He could not have captured the nomination, however, without black voters, who had initially supported Hillary Clinton, at that time the front- runner (and slightly more progressive than Obama). Competing against Bernie Sanders in 2016, the more moderate candidate, Hillary Clinton was (coincidentally or not) the preferred candidate of black primary voters.

It's a little history that Steve Schmidt, now a professed Democrat after a career as a GOP strategist, understands far less well than one of the other guests on Friday night's Real Time.

Bill Maher, who has emphasized like almost no one the importance of the 2018 mid-term elections, should have (but didn't) know better than to accept on the "overtime" segment of "Real Time" the question "who in the prospective field of democratic candidates do you think would be most likely to beat Donald Trump in 2020?"

Schmidt (at 7:30) suggested centrist Representatives Tim Ryan of Ohio and Seth Moulton of Massachusetts, as well as "out of the progressive wing" (we need to talk, Steve) California senator Kamala Harris. After diplomatically- probably insincerely- responding, "but I will add to that," New York Times columnist Charles Blow (at 9:04) explained

it's very hard to win the Democratic primary and not be from the south and you haven't named anybody from the south. And I think you have to mix into that group people like Mayor Landrieu of New Orleans and people like that because the Democratic Party primary system swings south so quickly.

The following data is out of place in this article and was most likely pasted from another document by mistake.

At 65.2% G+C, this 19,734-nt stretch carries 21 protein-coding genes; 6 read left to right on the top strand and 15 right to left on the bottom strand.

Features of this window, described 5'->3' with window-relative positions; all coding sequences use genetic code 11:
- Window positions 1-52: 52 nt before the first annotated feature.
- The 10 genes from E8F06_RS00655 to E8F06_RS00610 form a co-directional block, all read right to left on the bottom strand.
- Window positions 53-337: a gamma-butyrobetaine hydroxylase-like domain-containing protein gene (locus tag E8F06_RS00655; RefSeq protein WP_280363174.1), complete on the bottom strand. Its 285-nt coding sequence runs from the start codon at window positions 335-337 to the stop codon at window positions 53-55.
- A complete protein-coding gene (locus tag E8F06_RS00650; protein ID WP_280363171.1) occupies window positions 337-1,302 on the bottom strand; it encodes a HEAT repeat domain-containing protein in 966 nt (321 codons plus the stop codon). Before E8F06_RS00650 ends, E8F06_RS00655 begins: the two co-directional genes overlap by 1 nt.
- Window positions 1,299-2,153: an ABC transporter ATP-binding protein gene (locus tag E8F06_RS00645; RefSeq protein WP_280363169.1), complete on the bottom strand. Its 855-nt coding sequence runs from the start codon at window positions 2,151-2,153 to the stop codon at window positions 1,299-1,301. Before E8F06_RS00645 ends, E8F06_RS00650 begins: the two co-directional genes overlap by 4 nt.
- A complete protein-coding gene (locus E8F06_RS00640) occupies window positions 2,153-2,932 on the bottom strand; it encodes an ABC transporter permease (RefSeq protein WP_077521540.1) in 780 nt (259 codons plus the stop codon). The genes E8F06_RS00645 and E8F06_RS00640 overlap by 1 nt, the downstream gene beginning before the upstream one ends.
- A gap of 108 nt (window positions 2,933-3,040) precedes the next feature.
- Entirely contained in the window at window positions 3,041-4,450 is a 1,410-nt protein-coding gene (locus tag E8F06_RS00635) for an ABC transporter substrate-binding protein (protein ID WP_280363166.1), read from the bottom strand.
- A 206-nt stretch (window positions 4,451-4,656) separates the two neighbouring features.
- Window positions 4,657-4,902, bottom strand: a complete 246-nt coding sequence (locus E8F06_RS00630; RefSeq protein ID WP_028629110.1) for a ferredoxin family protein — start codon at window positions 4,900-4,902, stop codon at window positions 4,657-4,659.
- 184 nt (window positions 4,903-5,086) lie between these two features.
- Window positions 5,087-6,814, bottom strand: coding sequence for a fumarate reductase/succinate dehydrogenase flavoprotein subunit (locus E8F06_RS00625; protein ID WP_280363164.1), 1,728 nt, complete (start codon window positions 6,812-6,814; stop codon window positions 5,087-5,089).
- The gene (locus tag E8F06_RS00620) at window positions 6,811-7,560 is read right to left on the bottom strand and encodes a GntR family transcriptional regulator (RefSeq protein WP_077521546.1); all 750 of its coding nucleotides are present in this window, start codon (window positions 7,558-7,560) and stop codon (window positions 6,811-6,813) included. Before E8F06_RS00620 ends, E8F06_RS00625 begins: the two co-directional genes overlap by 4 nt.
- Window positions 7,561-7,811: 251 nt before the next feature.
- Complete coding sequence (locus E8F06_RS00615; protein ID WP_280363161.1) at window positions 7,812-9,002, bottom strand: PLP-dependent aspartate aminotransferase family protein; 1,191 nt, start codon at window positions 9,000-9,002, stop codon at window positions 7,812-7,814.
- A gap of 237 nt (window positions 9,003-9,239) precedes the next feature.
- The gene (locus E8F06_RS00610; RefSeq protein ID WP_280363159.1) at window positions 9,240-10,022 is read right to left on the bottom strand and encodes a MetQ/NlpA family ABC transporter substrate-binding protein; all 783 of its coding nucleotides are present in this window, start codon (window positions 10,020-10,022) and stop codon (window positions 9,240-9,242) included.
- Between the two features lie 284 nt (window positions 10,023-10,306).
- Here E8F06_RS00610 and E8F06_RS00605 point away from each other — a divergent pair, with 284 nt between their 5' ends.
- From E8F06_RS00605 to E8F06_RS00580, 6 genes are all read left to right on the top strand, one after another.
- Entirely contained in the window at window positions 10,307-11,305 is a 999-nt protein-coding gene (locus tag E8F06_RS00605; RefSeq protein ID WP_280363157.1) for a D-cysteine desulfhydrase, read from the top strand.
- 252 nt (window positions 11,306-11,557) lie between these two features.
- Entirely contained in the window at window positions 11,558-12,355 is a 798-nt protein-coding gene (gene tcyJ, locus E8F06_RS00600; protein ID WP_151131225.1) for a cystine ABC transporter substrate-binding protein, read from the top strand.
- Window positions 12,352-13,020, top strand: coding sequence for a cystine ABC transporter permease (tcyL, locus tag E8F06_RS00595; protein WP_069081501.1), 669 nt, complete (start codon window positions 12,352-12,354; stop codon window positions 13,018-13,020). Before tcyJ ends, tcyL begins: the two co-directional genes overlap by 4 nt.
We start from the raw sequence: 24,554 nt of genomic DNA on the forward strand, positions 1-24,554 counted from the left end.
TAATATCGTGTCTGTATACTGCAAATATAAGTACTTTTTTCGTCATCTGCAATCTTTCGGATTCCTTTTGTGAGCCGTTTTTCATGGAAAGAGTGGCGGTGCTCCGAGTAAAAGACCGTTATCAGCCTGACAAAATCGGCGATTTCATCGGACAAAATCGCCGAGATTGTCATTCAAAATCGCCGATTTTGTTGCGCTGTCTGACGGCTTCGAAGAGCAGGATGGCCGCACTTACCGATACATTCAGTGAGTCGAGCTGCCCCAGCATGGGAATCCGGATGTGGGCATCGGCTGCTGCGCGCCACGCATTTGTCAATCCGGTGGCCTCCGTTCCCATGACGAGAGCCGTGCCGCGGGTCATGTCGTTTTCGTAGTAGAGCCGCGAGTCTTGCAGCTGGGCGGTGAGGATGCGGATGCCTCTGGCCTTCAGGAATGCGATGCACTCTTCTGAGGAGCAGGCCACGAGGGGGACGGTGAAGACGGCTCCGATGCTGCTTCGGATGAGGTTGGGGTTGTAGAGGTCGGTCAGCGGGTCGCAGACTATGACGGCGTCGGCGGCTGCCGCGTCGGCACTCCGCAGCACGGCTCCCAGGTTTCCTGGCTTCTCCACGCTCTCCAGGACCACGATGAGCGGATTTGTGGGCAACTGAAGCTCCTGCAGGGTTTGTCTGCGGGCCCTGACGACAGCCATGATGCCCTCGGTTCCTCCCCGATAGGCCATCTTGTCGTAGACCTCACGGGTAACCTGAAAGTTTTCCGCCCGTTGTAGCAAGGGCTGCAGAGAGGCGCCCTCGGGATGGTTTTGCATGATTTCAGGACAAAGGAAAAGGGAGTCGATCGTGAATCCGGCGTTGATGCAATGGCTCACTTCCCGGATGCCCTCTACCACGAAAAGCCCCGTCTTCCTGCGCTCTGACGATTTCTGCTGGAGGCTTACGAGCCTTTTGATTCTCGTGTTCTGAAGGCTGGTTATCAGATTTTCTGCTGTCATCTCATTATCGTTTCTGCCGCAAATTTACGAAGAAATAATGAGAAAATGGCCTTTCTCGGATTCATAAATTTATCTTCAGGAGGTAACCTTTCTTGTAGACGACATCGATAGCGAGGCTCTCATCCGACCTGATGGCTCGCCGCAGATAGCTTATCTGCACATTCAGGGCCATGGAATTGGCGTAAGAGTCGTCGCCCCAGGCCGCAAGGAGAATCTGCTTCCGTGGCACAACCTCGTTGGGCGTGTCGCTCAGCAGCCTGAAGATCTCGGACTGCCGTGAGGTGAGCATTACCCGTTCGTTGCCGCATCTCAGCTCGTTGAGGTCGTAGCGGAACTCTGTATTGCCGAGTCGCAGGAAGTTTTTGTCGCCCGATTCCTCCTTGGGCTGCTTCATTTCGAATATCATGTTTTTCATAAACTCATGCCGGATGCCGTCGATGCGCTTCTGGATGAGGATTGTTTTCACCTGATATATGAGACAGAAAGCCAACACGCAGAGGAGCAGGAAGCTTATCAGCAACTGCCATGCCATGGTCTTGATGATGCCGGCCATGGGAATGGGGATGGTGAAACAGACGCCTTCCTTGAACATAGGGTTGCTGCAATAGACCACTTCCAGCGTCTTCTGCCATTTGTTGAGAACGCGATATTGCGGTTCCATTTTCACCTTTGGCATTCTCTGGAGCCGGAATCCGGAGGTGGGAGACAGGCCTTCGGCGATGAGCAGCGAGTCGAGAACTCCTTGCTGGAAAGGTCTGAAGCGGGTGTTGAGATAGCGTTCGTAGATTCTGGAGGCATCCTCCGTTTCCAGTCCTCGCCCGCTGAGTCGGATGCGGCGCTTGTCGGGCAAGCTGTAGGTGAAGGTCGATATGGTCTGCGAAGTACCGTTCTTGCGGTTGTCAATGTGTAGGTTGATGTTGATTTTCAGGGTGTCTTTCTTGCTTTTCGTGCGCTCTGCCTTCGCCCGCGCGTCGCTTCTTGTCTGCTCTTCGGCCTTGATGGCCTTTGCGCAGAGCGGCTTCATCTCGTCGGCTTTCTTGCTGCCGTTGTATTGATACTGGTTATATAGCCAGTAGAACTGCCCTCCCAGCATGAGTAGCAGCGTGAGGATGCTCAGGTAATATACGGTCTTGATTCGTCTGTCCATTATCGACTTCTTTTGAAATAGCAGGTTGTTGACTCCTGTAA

That's why Bernie had a problem. He could have won but he did not get into the south quick enough, did not have a message strong enough, did not connect closely enough with with those, with the older black women voters. And Killer Mike is a great guy but the older black woman goes "Killer Mike, what's a Killer Mike?" So it just doesn't work, right? So this idea of someone from the Midwest or California- it could work, but it's hard. It's hard. 

Given that the Democratic candidate in 2016 lost because of the Midwestern states of Michigan and Wisconsin and near-Midwestern Pennsylvania, not all would be lost if the candidate were from, say, Ohio. However, strength in the south and among black voters- especially women who are not young- in the Democratic primary process is particularly critical. In his analysis, Blow has nailed it twenty-seven months out.

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Theological Predisposition

Amanda Marcotte explains The Catholic Church sex abuse scandals are often talked about as if they are in the past, but this summe...